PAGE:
On marriage: Latter-day Saints directly tie human deification to marriage—exaltation is only possible for those who are faithful in an eternal marriage covenant (D&C 131:1–4; 132:19–20). This direct doctrinal tie between marriage and deification is not found in Orthodox)-, but, interestingly, the idea that marriages might be perpetuated in the life to come does find expression in Orthodox thought. See Father John Meyendorff, Byzantine Theology: Historical Trends and Doctrinal Themes (New York: Fordham University Press, 1979), 197, where he writes that because marriage is a church sacrament, it must be “an eternal bond, which death itself does not destroy. In its sacramental nature, marriage transfigures and transcends both fleshly union and contractual legal association: human love is being projected into the eternal Kingdom of God.” Meyendorff’s position on marriage as an “eternal bond” resonates with the Latter-day Saint doctrine of eternal marriage, but see Christos Yannaras, Elements of Faith: An Introduction to Orthodox Theology (Edinburgh: T&T Clark, 1991), 74, for an apparently opposing view concerning the perpetuation of marital vows in the next life: “The resurrection which abolishes the marital relationship, as it also abolishes death, is a resurrection ‘from the dead.’” Yannaras also suggests that those who entered the celibate monastic orders were thus making a preparatory “leap” toward the type of sociality which would exist in the future kingdom of God. Because in Orthodoxy there are contradictory opinions about either the future indissolubility or future abolition of the marital relationship, there seems to be no definitive Orthodox doctrine about the eternality of marriages. In this sense, the Latter-day Saint understanding of exaltation is distinct in that it is more definitive and explicit.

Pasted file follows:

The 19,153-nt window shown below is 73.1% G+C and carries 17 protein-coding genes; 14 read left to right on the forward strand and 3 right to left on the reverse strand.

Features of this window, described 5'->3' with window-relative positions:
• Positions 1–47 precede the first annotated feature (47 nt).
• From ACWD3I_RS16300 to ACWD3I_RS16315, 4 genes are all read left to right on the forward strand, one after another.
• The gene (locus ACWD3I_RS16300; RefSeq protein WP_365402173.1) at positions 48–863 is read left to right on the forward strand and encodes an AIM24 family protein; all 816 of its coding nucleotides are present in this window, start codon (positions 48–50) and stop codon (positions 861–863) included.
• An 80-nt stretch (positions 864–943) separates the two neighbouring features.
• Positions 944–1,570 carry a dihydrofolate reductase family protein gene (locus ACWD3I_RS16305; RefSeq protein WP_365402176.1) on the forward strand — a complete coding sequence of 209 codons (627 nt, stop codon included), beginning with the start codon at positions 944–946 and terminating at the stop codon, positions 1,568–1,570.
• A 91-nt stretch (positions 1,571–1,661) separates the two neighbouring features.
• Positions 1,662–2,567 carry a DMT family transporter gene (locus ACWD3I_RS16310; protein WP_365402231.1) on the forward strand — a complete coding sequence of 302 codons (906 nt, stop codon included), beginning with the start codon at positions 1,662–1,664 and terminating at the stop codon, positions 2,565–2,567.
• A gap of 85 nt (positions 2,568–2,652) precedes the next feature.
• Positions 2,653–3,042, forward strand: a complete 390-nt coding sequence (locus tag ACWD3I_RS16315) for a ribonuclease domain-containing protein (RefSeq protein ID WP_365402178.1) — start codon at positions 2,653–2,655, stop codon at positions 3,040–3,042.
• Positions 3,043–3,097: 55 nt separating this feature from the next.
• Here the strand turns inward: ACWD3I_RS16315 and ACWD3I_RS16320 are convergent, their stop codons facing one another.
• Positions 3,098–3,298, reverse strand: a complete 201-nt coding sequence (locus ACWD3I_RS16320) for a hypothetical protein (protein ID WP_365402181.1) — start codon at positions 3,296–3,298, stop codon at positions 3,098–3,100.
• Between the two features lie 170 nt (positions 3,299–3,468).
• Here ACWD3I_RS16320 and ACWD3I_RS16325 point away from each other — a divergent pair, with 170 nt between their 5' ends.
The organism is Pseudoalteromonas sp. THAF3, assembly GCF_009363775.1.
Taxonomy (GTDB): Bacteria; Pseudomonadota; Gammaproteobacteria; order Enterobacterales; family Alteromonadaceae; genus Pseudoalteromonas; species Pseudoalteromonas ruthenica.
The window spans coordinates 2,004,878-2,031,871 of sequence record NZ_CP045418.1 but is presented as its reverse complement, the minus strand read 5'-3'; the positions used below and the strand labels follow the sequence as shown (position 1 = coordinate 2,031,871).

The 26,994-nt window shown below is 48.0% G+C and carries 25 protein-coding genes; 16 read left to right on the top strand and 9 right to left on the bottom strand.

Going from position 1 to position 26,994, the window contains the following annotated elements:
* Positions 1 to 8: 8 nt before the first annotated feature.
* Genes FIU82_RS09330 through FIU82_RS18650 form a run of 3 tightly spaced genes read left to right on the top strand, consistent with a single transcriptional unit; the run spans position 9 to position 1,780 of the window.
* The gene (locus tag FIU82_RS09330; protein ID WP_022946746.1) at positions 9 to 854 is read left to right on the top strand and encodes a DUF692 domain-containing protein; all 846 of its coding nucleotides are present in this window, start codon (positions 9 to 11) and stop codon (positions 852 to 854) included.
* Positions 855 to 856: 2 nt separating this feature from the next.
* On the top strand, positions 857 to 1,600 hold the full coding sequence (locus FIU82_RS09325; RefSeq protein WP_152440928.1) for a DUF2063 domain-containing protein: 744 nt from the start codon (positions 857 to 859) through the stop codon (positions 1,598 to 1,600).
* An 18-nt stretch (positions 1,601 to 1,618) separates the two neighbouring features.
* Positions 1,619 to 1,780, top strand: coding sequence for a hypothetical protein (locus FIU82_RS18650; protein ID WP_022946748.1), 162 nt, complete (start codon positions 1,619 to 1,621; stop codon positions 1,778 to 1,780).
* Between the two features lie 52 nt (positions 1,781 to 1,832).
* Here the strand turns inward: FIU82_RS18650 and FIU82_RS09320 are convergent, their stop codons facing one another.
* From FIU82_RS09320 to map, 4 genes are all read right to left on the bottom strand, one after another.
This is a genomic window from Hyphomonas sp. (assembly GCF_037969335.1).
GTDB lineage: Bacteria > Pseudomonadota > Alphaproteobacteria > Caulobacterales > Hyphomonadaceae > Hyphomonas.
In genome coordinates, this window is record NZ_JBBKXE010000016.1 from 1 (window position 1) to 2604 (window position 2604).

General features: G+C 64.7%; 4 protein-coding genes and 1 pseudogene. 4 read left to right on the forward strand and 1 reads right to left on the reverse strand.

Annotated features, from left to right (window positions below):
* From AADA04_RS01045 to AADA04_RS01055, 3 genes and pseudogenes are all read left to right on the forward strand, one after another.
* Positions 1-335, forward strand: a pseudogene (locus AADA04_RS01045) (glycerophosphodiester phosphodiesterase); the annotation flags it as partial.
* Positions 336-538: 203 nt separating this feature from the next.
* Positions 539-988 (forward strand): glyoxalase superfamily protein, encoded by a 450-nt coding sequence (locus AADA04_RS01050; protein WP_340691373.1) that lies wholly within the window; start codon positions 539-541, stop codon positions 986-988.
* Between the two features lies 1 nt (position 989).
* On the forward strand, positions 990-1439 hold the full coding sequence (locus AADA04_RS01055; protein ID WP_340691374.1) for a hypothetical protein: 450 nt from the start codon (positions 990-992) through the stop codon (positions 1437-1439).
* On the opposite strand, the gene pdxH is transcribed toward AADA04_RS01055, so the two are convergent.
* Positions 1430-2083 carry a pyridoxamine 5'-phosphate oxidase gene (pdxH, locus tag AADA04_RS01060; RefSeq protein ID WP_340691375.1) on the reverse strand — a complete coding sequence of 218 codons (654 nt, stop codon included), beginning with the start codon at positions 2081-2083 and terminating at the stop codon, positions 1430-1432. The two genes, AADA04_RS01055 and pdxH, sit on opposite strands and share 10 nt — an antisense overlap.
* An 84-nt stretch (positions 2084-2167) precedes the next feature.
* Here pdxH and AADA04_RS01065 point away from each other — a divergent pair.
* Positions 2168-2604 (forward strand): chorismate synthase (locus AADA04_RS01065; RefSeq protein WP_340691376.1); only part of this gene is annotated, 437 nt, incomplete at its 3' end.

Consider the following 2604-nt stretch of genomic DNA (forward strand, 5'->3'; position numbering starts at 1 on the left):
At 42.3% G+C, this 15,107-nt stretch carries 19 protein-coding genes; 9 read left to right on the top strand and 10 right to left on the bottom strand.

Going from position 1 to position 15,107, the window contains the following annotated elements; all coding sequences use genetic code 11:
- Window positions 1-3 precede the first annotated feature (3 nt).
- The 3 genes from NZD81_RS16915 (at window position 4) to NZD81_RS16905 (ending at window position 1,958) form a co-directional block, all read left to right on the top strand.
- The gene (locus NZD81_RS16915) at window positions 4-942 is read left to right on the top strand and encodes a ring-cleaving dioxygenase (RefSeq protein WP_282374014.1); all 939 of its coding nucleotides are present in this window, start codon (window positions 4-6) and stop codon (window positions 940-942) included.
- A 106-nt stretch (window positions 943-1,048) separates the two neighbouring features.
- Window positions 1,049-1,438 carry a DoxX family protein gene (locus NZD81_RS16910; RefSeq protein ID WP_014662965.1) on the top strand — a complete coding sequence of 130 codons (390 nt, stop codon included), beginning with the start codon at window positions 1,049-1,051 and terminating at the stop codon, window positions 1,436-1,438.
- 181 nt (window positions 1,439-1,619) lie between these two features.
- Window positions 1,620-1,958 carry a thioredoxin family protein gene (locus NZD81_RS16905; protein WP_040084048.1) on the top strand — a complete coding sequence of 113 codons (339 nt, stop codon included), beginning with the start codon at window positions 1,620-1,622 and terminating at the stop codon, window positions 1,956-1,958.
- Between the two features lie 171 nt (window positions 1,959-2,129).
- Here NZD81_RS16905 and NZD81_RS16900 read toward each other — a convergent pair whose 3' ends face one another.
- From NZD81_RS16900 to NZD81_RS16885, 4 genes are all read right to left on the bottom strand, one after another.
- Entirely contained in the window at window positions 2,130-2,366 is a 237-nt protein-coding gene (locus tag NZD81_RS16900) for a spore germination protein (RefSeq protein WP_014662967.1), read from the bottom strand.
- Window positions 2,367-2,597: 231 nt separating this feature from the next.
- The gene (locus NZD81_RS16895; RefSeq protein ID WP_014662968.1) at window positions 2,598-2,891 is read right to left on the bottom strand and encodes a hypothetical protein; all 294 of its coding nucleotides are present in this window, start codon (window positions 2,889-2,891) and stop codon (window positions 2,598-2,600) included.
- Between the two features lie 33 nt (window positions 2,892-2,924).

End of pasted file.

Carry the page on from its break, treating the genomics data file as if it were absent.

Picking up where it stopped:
On premortal existence: Orthodox Christians are uncomfortable with suggestions about the preexistence of humanity insofar as they see those suggestions limiting the transcendence of God as Creator. Still, Orthodox theologians do give qualified suggestions of some form of human preexistence. The main Orthodox emphasis seems to be that all humans, because of the inherent divine image, possess some connection with God’s preexistence, as well as some uncreated and eternal component of the soul. See Ware, Orthodox Church, 243, where he is quoting nineteenth-century Russian theologian Alexis Khomiakov: “Those who are alive on earth, those who have finished their earthly course, those who, like the angels, were not created for a life on earth, those in future generations who have not yet began their earthly course, are all united together in one Church, in one and the same grace of God” (emphasis added). See also Panagiotes Chrestou, Partakers of God (Brookline, Mass.: Holy Cross Orthodox Press, 1984), 18–19: “The world was created according to an eternal plan that included the ‘substantive reasoning’ of beings. . . . Since the will of God is completely uncreated, the reason of human beings is also uncreated . . . . Every created being has been made according to a corresponding reason which defines both its origin and essence. Consequently, it has had a connection with the uncreated ever since its creation. And if all beings partake of divinity in proportion to their creation, this is much more true of rational beings and, especially, of man, who is part of God because of this: ‘Because of his reason, preexistence in God, man is called and is a part of God.’ On the basis of his reason, preexistence in God, the making of man constitutes the first foundation of his potentiality of being raised above his natural state and gives him a pledge of eternity ever since his genesis.” Therefore, even though Latter-day Saints differ from Orthodox Christians in their beliefs about the eter-nality of the elements (and thus their rejection of “ex nihilo” creation), they agree with Orthodox Christians that there is something uncreated about the soul and that God is rightfully worshipped as the Creator in that He organized the eternal elements and thus gave life to all humans.